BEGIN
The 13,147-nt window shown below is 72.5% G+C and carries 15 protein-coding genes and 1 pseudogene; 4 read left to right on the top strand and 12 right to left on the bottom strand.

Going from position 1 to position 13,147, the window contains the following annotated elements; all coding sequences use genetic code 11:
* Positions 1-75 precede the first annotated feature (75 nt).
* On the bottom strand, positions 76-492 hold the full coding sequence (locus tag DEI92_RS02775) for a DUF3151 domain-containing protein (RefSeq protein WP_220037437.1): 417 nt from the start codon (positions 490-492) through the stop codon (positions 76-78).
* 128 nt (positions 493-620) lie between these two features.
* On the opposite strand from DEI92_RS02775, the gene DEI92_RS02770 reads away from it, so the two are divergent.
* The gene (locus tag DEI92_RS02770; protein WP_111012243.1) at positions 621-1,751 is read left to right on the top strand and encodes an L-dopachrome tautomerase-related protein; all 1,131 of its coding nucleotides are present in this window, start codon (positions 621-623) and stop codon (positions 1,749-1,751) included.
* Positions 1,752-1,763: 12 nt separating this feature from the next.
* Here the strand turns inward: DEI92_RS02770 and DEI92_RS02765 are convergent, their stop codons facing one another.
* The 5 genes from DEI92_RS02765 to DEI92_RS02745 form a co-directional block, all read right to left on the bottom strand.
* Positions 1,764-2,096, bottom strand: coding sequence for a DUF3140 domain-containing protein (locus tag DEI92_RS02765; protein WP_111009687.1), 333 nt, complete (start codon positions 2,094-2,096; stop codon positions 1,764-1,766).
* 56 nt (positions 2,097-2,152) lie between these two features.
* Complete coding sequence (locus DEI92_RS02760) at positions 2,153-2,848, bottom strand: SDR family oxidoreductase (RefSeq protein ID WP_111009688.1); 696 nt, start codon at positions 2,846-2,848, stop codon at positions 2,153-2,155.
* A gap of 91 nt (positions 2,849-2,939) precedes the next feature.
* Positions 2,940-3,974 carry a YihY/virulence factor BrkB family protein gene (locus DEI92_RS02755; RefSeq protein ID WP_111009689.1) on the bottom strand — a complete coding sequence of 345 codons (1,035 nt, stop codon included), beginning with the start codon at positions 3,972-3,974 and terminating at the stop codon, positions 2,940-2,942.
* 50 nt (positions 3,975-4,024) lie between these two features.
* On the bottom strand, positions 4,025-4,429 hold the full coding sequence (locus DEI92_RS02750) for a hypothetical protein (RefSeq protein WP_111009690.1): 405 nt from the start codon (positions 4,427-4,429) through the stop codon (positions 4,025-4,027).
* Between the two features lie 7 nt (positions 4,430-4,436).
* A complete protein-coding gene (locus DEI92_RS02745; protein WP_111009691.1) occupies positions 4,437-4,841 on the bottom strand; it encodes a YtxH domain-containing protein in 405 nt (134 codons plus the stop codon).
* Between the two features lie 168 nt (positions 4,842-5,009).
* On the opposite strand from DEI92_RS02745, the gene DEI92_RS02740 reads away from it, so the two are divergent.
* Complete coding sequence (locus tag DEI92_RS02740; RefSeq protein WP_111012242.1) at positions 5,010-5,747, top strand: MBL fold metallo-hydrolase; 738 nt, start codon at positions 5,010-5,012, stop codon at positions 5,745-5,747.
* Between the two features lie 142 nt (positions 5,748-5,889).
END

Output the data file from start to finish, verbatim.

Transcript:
The 13,147-nt window shown below is 72.5% G+C and carries 15 protein-coding genes and 1 pseudogene; 4 read left to right on the top strand and 12 right to left on the bottom strand.

Going from position 1 to position 13,147, the window contains the following annotated elements; all coding sequences use genetic code 11:
* Positions 1-75 precede the first annotated feature (75 nt).
* On the bottom strand, positions 76-492 hold the full coding sequence (locus tag DEI92_RS02775) for a DUF3151 domain-containing protein (RefSeq protein WP_220037437.1): 417 nt from the start codon (positions 490-492) through the stop codon (positions 76-78).
* 128 nt (positions 493-620) lie between these two features.
* On the opposite strand from DEI92_RS02775, the gene DEI92_RS02770 reads away from it, so the two are divergent.
* The gene (locus tag DEI92_RS02770; protein WP_111012243.1) at positions 621-1,751 is read left to right on the top strand and encodes an L-dopachrome tautomerase-related protein; all 1,131 of its coding nucleotides are present in this window, start codon (positions 621-623) and stop codon (positions 1,749-1,751) included.
* Positions 1,752-1,763: 12 nt separating this feature from the next.
* Here the strand turns inward: DEI92_RS02770 and DEI92_RS02765 are convergent, their stop codons facing one another.
* The 5 genes from DEI92_RS02765 to DEI92_RS02745 form a co-directional block, all read right to left on the bottom strand.
* Positions 1,764-2,096, bottom strand: coding sequence for a DUF3140 domain-containing protein (locus tag DEI92_RS02765; protein WP_111009687.1), 333 nt, complete (start codon positions 2,094-2,096; stop codon positions 1,764-1,766).
* 56 nt (positions 2,097-2,152) lie between these two features.
* Complete coding sequence (locus DEI92_RS02760) at positions 2,153-2,848, bottom strand: SDR family oxidoreductase (RefSeq protein ID WP_111009688.1); 696 nt, start codon at positions 2,846-2,848, stop codon at positions 2,153-2,155.
* A gap of 91 nt (positions 2,849-2,939) precedes the next feature.
* Positions 2,940-3,974 carry a YihY/virulence factor BrkB family protein gene (locus DEI92_RS02755; RefSeq protein ID WP_111009689.1) on the bottom strand — a complete coding sequence of 345 codons (1,035 nt, stop codon included), beginning with the start codon at positions 3,972-3,974 and terminating at the stop codon, positions 2,940-2,942.
* 50 nt (positions 3,975-4,024) lie between these two features.
* On the bottom strand, positions 4,025-4,429 hold the full coding sequence (locus DEI92_RS02750) for a hypothetical protein (RefSeq protein WP_111009690.1): 405 nt from the start codon (positions 4,427-4,429) through the stop codon (positions 4,025-4,027).
* Between the two features lie 7 nt (positions 4,430-4,436).
* A complete protein-coding gene (locus DEI92_RS02745; protein WP_111009691.1) occupies positions 4,437-4,841 on the bottom strand; it encodes a YtxH domain-containing protein in 405 nt (134 codons plus the stop codon).
* Between the two features lie 168 nt (positions 4,842-5,009).
* On the opposite strand from DEI92_RS02745, the gene DEI92_RS02740 reads away from it, so the two are divergent.
* Complete coding sequence (locus tag DEI92_RS02740; RefSeq protein WP_111012242.1) at positions 5,010-5,747, top strand: MBL fold metallo-hydrolase; 738 nt, start codon at positions 5,010-5,012, stop codon at positions 5,745-5,747.
* Between the two features lie 142 nt (positions 5,748-5,889).